The more you know about transgender issues, the more you can understand and support trans people. Here are some good places to start:
If you see someone being discriminated against or harassed, speak up. Let them know that you support them.
When you are shopping or donating to organizations, look for businesses and organizations that support trans people.
An ally is someone who supports trans people and stands up for their rights. You can be an ally by being supportive and understanding, and by speaking out against discrimination.
I am so grateful that many transgender people have chosen to work at PartnerHero, and I get to connect with them and share space. I am grateful that several associates have spoken up, and shared their personal experiences with me. Upon hearing their stories, it would be inhumane to stay quiet. The time to act is now. I am calling on all business leaders to consider the following actions:
It is crucial that we take action to address the discrimination, violence, and marginalization that trans people face on a daily basis. This includes promoting awareness and understanding of transgender issues, ensuring that trans people have equal access to opportunities and resources, and implementing policies and programs that support their well-being. By working together, we can create a world where everyone, regardless of their gender identity, is able to live with dignity, respect, and safety.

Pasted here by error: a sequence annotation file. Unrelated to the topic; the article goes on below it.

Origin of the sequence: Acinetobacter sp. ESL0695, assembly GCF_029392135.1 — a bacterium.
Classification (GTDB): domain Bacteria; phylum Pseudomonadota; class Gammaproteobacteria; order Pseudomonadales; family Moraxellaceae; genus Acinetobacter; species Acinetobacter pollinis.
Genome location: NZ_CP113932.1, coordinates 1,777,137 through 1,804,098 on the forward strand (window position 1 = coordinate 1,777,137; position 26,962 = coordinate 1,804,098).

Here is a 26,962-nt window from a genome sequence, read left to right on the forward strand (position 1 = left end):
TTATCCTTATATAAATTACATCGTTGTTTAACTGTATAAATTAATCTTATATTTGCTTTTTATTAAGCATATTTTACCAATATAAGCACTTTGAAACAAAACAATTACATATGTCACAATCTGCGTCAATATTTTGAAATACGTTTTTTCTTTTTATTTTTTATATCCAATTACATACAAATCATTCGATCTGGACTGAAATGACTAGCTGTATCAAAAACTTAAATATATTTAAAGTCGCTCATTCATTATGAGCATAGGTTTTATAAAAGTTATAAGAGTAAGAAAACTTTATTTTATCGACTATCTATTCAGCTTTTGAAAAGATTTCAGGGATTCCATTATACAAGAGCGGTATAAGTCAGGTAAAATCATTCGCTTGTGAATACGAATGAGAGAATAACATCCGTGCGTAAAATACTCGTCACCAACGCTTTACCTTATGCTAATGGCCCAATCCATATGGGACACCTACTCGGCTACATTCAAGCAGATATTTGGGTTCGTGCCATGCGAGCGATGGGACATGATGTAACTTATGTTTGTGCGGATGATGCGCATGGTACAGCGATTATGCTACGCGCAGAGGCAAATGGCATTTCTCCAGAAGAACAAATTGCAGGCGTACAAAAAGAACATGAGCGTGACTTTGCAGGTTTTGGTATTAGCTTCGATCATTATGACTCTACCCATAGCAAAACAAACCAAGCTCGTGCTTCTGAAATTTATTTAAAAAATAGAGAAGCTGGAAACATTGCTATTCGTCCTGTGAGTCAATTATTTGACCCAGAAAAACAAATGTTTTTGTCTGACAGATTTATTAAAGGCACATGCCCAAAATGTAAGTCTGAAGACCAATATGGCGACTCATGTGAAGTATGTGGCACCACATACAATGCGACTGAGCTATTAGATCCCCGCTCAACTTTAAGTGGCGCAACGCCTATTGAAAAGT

Here are some of the things PartnerHero is doing to stand up for trans rights and take action:
If you’re asking yourself, “But why should I care? This doesn’t directly affect me or anyone I know personally.” I urge you to consider the lessons of history and approach this with the urgency it deserves.
Martin Niemöller (1892–1984) was a prominent Lutheran pastor in Germany. In the 1920s and early 1930s, he sympathized with many Nazi ideas and supported radically right-wing political movements. But after Adolf Hitler came to power in 1933, Niemöller became an outspoken critic of Hitler’s interference in the Protestant Church. He spent the last eight years of Nazi rule, from 1937 to 1945, in Nazi prisons and concentration camps.
First they came for the socialists, and I did not speak out—because I was not a socialist.
Then they came for the trade unionists, and I did not speak out—because I was not a trade unionist.
Then they came for the Jews, and I did not speak out—because I was not a Jew.
Then they came for me—and there was no one left to speak for me.
Those who spread hate are rarely content to stop at just one group. For those of us who have power, agency, and a voice, I believe it is our duty to act with compassion and urgency and use that power to speak out while we still can.
I will leave you with one more quote, from the poet Ella Wheeler Wilcox:
To sin by silence, when we should protest, makes cowards out of men.
What else can we do? We want to hear from you about other ways in which we can show up and be better allies to our trans colleagues, friends, family, and neighbors.
Join us, as we move beyond talk and niceties, and take action.